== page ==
3. What are the percentages of various income levels that change to higher or lower levels through time?

Let's take the first question. What I'm attempting to get at is the phenomenon of capital accumulation and its effect on civilization. Whether it involves infrastructure such as roads, dams, water provision, sewage or art, such non-subsistence-level human activities require capital. And capital comes from savings, which is, definitionally, the positive difference between production and consumption.

If a society doesn't have capital accumulating, it's not going to advance on any significant dimension. Historically, unless you sign up for hereditary monarchies or feudalism, capitalism is the economic system which has done the best job combining merit-based wealth accumulation and the ability of a society to accumulate capital for which allow investments that, over time, improve general standards of living.

Specifically, in the US, I'd love to know the answer to the second question. Has the US experienced major changes in income concentrations over these eras? What do you think income concentration was like before the middle class ushered in by the Industrial Revolution?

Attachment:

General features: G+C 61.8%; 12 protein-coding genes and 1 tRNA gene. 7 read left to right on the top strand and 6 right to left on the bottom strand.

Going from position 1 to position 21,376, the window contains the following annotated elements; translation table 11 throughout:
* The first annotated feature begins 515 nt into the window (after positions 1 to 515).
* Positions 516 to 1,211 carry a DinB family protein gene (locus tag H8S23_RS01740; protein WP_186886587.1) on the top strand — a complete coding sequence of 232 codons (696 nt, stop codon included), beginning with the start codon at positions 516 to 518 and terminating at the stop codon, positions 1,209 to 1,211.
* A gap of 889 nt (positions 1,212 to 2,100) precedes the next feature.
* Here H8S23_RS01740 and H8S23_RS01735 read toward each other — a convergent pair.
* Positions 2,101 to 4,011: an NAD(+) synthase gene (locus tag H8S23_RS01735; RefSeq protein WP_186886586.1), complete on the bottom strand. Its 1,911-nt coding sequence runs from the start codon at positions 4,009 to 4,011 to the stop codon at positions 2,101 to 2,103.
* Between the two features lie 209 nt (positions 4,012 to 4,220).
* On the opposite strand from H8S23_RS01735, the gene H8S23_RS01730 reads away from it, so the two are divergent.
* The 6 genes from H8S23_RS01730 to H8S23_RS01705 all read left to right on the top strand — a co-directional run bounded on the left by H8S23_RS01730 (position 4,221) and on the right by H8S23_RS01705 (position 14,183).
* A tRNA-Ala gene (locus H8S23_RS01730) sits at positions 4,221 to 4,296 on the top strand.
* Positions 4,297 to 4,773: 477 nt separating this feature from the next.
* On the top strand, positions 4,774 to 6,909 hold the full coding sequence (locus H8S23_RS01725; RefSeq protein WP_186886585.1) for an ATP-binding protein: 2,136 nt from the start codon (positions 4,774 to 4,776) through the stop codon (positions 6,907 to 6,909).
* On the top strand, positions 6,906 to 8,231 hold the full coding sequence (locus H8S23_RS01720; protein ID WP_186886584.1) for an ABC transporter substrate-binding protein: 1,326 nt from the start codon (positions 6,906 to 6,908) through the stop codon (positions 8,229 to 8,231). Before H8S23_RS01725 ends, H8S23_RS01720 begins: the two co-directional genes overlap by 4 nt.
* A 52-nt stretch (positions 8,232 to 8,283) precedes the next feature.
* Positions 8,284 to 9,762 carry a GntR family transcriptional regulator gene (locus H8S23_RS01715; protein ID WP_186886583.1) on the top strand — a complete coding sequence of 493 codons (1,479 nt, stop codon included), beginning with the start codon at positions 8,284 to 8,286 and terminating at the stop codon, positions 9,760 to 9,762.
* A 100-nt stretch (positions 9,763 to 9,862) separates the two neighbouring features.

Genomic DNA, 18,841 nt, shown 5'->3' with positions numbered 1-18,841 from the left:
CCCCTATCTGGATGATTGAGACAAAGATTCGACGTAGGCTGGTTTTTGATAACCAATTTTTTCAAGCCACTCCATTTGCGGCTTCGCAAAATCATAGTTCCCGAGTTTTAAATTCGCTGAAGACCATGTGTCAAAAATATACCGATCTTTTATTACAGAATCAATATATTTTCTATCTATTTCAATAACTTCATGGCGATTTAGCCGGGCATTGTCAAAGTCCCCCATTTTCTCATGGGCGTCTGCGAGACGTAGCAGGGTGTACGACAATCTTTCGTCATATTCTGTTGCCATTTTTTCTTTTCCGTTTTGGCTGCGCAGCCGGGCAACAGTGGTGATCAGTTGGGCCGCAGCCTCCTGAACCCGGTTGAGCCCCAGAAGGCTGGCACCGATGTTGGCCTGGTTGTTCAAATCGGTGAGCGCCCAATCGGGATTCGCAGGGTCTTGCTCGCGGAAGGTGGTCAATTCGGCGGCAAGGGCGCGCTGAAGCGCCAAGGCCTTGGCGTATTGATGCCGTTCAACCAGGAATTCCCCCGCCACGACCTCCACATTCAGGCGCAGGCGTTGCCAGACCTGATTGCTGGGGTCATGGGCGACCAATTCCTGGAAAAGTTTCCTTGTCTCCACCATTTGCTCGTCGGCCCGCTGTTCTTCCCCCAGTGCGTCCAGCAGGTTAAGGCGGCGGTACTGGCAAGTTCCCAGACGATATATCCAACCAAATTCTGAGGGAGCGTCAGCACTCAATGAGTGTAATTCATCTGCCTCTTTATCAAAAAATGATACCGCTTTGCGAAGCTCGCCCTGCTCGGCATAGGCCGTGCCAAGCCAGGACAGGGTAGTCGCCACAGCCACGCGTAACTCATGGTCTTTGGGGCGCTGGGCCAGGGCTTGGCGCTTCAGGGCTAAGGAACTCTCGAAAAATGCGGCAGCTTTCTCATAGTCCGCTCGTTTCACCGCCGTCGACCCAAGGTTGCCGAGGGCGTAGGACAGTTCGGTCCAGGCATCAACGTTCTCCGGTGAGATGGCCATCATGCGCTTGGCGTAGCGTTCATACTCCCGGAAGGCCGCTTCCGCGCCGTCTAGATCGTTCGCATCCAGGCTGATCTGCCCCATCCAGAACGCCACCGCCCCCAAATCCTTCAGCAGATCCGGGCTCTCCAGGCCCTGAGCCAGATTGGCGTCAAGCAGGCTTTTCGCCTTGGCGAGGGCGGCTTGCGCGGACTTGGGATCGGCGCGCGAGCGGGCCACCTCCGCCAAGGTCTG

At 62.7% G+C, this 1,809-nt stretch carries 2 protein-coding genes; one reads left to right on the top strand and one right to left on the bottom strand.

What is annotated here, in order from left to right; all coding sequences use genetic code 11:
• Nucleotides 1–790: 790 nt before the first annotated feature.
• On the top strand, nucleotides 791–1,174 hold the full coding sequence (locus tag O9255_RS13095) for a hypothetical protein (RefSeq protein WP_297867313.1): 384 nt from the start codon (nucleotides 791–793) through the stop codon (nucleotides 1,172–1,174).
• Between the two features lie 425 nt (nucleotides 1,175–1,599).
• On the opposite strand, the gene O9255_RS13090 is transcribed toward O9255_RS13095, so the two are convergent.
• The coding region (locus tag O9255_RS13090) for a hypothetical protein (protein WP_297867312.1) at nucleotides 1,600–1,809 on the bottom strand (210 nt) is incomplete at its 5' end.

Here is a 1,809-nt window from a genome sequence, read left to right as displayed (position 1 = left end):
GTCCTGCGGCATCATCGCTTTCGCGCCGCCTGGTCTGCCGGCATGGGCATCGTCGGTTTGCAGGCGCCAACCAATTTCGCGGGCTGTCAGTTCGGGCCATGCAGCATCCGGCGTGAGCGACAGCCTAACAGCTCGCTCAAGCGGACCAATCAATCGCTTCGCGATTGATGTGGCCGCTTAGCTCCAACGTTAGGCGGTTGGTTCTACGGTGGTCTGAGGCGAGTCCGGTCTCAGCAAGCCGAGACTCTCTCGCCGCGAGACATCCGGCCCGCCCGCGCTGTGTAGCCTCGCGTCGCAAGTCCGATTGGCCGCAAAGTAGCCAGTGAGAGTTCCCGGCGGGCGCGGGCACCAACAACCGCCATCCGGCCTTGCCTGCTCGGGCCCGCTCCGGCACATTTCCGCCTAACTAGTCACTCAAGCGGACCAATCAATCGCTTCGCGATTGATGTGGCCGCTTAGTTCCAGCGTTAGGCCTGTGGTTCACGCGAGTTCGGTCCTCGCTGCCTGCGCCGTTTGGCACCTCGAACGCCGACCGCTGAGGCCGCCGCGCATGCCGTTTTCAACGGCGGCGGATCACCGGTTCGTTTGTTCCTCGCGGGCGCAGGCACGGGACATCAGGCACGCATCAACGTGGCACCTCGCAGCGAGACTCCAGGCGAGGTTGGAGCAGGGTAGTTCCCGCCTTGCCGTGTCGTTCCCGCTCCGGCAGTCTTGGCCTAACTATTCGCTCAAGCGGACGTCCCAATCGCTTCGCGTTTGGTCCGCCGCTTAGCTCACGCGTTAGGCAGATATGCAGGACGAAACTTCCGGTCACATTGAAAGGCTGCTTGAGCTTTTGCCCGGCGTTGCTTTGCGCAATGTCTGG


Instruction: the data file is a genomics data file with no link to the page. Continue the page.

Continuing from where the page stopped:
Further, what does it say about US income concentration that Steve Jobs, Bill Gates and Mark Zuckerberg, none of whom apparently completed a four-year college degree, all became billionaires within the past two decades? And Larry Page and Sergey Brin, the co-founders of Google, did so within the past several years, though they finished college.

It appears that the potential for Americans to create wealth for themselves still exists. Perhaps not all are created equal and, thus, incomes won't ever be equal. Or perhaps some of the now-vocal 99% are simply lazy, or have made poor career choices.

Thirdly, from years in business, and my own proprietary equity research, I'm rather distrustful of simple static analyses. Simple static pictures of US income concentrations aren't as useful, informative or actionable as would be quintile-quintile migration tables for US incomes. Or any of several other ways of depicting the dynamics of US income concentration among specific groups of Americans.